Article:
Pope Francis seems like a decent man whose humility and enlightened thinking sometimes put him at odds with more traditional segments of the Catholic Church. But good for him. I'll like him even more when he raises women to equal status in the church, which they'll never have until they can move into management. Still, his heart appears to be in the right place.
Last week, however, the pope's traditionalist side rose to the surface during a General Audience. In his address, Francis scolds young married couples for not wanting to have children. In fact, he complains good-humoredly, some couples have no children or only one, "but they have two dogs, two cats. … Yes, dogs and cats take the place of children."
Some of Francis' concern over pairs who prefer pets over progeny reflects his larger concern over falling birthrates in general. He cites a "demographic winter," raising the question of "who will pay the taxes for my pension, if there are no children? … Who will take care of me?"
Pope Francis doesn't attempt to square these comments with Jesus' injunction in Matthew 6:34: "Take therefore no thought for the morrow." But he can be forgiven for sharing the practical concern for failure to procreate with economists and demographers worldwide.
Appropriately, however, Francis' chief concern is spiritual. He asserts that parenthood is essential to personhood. "Fatherhood and motherhood are the fullness of the life of a person." And "a man or a woman who do not develop the sense of fatherhood or motherhood, they are lacking something, something fundamental, something important."
Of course, for himself Francis has chosen "spiritual" fatherhood over what he calls — revealingly — "real" fatherhood. But I doubt that he has ever changed a "spiritual" diaper or walked the floor at 3 a.m. with a really sick "real" child.
Francis is a good man, but his advice on this subject should be resisted, for at least two reasons:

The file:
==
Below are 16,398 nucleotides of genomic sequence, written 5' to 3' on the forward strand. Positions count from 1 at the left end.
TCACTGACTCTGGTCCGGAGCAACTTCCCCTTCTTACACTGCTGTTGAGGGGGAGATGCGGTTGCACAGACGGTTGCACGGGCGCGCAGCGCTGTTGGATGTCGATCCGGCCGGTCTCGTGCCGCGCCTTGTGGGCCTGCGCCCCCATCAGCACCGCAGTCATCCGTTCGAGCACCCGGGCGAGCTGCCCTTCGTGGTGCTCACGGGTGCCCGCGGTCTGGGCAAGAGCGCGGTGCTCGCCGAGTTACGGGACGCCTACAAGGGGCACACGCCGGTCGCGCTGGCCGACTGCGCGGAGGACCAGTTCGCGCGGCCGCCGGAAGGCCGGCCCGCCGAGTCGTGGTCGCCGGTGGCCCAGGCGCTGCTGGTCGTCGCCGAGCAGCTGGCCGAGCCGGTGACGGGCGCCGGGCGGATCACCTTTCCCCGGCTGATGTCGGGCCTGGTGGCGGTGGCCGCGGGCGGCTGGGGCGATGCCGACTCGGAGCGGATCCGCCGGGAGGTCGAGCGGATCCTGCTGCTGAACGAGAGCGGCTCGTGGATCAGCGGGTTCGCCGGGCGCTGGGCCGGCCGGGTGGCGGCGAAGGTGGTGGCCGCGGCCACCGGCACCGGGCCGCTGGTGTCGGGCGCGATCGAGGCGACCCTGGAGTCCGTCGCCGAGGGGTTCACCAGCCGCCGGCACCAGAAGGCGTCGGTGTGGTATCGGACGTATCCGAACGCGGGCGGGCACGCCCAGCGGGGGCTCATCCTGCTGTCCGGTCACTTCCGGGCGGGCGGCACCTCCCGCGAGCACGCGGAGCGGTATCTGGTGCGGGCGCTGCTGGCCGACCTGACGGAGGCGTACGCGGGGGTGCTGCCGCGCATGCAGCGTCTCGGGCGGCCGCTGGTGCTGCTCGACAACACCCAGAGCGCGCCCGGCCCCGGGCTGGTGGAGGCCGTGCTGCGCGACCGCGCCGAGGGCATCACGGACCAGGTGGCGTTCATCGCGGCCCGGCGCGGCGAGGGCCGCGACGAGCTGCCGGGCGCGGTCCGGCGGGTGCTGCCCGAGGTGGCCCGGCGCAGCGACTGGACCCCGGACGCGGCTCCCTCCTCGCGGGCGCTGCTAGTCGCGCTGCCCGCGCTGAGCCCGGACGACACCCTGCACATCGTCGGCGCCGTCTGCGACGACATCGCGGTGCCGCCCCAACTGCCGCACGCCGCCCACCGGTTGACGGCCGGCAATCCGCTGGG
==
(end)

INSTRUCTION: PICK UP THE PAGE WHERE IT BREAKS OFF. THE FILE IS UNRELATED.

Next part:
First, he is wrong in asserting that a person requires parenthood to have a full, rich, abundant life. How do I know? I have such a life. And so do many other people without children.
Second, the world already has too many people. The carrying capacity of the Earth's resources is subject to debate. But if we haven't already overburdened them beyond their ability to support us, we soon will.
While the world's population continues to grow, the Earth's resources continue to shrink. Rising sea levels and desertification mean less land for a growing population. A disaster is in the making — or it's already here — and the pope's advice isn't helpful.
Ironically, Francis' perspective coincides with capitalism's. Our nation's economic model is built on growth, and when we finally reach the point where population growth is no longer sustainable, neither will be our economic model.
And then what? This is, indeed, a spiritual problem. But maybe instead of encouraging more growth, Christianity should heed Jesus' most basic message, which was to be satisfied with what you have and to lay up your treasures in Heaven.
Of course, someone has to have children. Humankind needs to perpetuate itself. I guess. But that doesn't mean that it has to be you.
In fact, if you're worried about overpopulation, climate change, worldwide chaos and the currently shaky foundation of American democracy, maybe you should get a cat rather than a cradle. You may have to send your dog to obedience school, but he will not require an increasingly unaffordable four-year college degree. So get a pet.
Or not. We spend $100 billion on our pets every year and, in 2018, only $60 billion on food stamps. But, then, Jesus also said, perhaps too resignedly, "The poor you will always have with you."
America and the world are facing hard times. Look for support wherever you can find it — in your pets, other people, your children, other people's children. But ultimately we'll each have to summon our own inner resources. Other people's advice may not serve us very well. Even the pope's.
John M. Crisp, an op-ed columnist for Tribune News Service, lives in Georgetown, Texas, and can be reached at firstname.lastname@example.org.